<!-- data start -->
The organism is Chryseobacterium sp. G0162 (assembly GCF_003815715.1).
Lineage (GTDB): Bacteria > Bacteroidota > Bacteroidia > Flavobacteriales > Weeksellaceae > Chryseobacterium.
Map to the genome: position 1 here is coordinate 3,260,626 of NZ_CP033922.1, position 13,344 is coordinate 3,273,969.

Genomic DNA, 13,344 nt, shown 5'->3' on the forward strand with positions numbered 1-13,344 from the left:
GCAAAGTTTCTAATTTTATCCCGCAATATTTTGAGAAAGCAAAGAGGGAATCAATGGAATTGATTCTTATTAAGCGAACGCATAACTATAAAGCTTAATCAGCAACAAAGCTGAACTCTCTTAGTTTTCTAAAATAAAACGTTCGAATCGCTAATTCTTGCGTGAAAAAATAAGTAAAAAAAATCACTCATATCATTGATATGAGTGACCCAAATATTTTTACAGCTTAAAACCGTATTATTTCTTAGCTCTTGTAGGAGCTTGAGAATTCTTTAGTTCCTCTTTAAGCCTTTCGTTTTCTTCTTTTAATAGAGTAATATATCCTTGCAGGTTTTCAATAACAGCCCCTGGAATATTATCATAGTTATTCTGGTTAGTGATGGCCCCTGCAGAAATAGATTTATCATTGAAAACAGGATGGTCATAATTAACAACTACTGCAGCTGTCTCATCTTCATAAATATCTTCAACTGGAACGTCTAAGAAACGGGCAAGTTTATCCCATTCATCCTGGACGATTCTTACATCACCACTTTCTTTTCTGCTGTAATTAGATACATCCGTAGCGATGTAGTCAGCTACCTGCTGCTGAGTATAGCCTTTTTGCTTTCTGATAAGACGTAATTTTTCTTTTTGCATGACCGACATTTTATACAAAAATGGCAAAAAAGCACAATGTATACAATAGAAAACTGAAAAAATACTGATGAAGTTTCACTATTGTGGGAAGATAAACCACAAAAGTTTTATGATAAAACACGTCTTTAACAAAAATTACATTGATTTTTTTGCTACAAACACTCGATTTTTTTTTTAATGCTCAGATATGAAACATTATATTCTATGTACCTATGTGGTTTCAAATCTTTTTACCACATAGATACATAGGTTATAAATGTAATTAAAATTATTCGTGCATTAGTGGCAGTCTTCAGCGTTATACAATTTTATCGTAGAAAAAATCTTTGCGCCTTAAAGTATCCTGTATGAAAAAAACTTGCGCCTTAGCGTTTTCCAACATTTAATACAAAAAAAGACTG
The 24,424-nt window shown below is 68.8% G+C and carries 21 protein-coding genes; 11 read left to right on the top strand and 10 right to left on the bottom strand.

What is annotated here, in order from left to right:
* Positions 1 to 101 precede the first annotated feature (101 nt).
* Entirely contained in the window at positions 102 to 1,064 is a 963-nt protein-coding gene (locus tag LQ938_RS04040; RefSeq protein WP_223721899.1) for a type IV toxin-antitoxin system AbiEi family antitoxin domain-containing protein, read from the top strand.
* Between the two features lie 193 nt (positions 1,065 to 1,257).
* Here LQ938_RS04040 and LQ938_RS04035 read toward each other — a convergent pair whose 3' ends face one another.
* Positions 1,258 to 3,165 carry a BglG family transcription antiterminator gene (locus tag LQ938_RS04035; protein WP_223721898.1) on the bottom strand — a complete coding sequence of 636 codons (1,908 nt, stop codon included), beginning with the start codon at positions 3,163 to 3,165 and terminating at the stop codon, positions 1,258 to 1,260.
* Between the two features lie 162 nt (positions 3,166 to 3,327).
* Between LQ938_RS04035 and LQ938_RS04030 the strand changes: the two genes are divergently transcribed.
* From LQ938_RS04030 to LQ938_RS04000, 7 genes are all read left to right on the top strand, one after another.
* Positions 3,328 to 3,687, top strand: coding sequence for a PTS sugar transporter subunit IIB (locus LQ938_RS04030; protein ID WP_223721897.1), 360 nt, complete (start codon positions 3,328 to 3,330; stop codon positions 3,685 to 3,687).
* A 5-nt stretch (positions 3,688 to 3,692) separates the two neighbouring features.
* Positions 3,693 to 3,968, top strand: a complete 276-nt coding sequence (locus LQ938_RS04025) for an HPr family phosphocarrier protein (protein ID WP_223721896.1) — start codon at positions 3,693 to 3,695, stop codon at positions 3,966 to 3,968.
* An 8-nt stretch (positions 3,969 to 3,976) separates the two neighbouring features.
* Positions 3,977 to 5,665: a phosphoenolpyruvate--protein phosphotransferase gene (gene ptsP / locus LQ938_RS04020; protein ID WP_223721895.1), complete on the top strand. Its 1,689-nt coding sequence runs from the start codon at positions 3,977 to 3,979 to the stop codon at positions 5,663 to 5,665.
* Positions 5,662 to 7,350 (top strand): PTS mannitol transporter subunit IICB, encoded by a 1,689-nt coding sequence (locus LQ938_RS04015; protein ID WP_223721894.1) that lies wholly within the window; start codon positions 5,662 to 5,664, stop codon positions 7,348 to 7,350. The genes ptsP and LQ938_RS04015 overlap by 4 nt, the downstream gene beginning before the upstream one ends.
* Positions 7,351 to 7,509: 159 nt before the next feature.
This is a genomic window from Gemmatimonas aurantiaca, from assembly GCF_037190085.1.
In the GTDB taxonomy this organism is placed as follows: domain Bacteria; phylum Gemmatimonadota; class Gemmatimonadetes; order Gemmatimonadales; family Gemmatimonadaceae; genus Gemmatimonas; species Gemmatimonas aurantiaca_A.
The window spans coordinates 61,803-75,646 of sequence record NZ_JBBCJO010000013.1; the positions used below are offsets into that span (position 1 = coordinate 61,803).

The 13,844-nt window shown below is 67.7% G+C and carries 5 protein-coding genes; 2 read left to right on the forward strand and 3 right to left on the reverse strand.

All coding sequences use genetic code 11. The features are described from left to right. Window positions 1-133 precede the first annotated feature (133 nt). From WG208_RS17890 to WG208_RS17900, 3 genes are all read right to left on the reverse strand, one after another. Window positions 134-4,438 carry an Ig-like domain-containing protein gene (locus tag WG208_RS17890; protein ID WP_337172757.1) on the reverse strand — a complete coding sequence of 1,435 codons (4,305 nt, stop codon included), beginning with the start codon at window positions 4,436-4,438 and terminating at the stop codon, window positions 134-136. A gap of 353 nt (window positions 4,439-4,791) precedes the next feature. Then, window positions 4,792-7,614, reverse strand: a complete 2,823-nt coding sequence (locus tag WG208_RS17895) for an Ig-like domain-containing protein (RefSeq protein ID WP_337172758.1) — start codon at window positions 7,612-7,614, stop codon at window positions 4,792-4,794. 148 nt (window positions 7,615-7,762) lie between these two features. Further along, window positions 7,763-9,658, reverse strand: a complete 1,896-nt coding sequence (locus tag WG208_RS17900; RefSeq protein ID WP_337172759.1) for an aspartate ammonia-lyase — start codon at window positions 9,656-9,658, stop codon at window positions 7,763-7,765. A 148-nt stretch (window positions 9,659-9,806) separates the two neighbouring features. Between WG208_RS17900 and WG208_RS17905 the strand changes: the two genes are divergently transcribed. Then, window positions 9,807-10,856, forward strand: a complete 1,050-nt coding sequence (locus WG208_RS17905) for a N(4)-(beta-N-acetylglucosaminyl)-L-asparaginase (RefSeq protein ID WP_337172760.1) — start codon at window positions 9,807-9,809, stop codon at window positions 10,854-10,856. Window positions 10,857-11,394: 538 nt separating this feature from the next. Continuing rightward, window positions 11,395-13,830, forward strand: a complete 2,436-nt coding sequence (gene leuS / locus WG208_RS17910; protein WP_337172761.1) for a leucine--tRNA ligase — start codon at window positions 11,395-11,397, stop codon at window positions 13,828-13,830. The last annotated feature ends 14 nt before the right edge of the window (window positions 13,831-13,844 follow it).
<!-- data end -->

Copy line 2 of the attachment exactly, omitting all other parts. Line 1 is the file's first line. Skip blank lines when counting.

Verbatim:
Lineage (GTDB): Bacteria > Bacteroidota > Bacteroidia > Flavobacteriales > Weeksellaceae > Chryseobacterium.